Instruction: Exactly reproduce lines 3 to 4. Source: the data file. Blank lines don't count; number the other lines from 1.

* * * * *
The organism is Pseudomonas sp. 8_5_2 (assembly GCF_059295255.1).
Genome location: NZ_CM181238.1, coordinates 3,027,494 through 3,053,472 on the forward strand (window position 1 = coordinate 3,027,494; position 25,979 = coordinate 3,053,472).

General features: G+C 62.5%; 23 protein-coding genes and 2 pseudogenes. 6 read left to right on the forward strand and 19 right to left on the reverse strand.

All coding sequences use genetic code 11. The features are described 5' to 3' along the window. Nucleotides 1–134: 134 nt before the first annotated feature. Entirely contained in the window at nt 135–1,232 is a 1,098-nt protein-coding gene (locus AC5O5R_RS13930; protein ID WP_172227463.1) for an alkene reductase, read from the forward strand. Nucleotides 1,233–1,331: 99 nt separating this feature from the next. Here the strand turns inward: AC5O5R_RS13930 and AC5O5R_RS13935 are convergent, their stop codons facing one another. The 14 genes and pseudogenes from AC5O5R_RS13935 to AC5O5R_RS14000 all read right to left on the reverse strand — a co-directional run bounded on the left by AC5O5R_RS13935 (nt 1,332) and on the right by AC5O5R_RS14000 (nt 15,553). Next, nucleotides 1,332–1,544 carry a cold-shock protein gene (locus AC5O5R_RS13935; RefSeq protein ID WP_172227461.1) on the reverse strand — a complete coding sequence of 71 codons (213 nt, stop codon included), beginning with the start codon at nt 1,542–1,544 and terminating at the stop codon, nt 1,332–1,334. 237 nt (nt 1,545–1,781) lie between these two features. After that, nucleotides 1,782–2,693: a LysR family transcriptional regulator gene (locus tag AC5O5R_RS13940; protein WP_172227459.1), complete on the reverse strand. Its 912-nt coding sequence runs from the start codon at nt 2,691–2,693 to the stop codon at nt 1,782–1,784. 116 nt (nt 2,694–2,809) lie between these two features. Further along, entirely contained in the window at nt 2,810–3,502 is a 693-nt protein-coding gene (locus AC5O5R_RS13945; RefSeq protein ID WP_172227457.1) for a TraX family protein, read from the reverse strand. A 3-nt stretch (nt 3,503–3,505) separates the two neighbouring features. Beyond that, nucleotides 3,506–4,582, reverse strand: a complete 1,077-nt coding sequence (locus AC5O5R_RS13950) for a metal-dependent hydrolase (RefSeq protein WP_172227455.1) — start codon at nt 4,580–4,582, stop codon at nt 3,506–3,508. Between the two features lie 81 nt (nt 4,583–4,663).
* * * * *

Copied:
General features: G+C 62.5%; 23 protein-coding genes and 2 pseudogenes. 6 read left to right on the forward strand and 19 right to left on the reverse strand.

All coding sequences use genetic code 11. The features are described 5' to 3' along the window. Nucleotides 1–134: 134 nt before the first annotated feature. Entirely contained in the window at nt 135–1,232 is a 1,098-nt protein-coding gene (locus AC5O5R_RS13930; protein ID WP_172227463.1) for an alkene reductase, read from the forward strand. Nucleotides 1,233–1,331: 99 nt separating this feature from the next. Here the strand turns inward: AC5O5R_RS13930 and AC5O5R_RS13935 are convergent, their stop codons facing one another. The 14 genes and pseudogenes from AC5O5R_RS13935 to AC5O5R_RS14000 all read right to left on the reverse strand — a co-directional run bounded on the left by AC5O5R_RS13935 (nt 1,332) and on the right by AC5O5R_RS14000 (nt 15,553). Next, nucleotides 1,332–1,544 carry a cold-shock protein gene (locus AC5O5R_RS13935; RefSeq protein ID WP_172227461.1) on the reverse strand — a complete coding sequence of 71 codons (213 nt, stop codon included), beginning with the start codon at nt 1,542–1,544 and terminating at the stop codon, nt 1,332–1,334. 237 nt (nt 1,545–1,781) lie between these two features. After that, nucleotides 1,782–2,693: a LysR family transcriptional regulator gene (locus tag AC5O5R_RS13940; protein WP_172227459.1), complete on the reverse strand. Its 912-nt coding sequence runs from the start codon at nt 2,691–2,693 to the stop codon at nt 1,782–1,784. 116 nt (nt 2,694–2,809) lie between these two features. Further along, entirely contained in the window at nt 2,810–3,502 is a 693-nt protein-coding gene (locus AC5O5R_RS13945; RefSeq protein ID WP_172227457.1) for a TraX family protein, read from the reverse strand. A 3-nt stretch (nt 3,503–3,505) separates the two neighbouring features. Beyond that, nucleotides 3,506–4,582, reverse strand: a complete 1,077-nt coding sequence (locus AC5O5R_RS13950) for a metal-dependent hydrolase (RefSeq protein WP_172227455.1) — start codon at nt 4,580–4,582, stop codon at nt 3,506–3,508. Between the two features lie 81 nt (nt 4,583–4,663).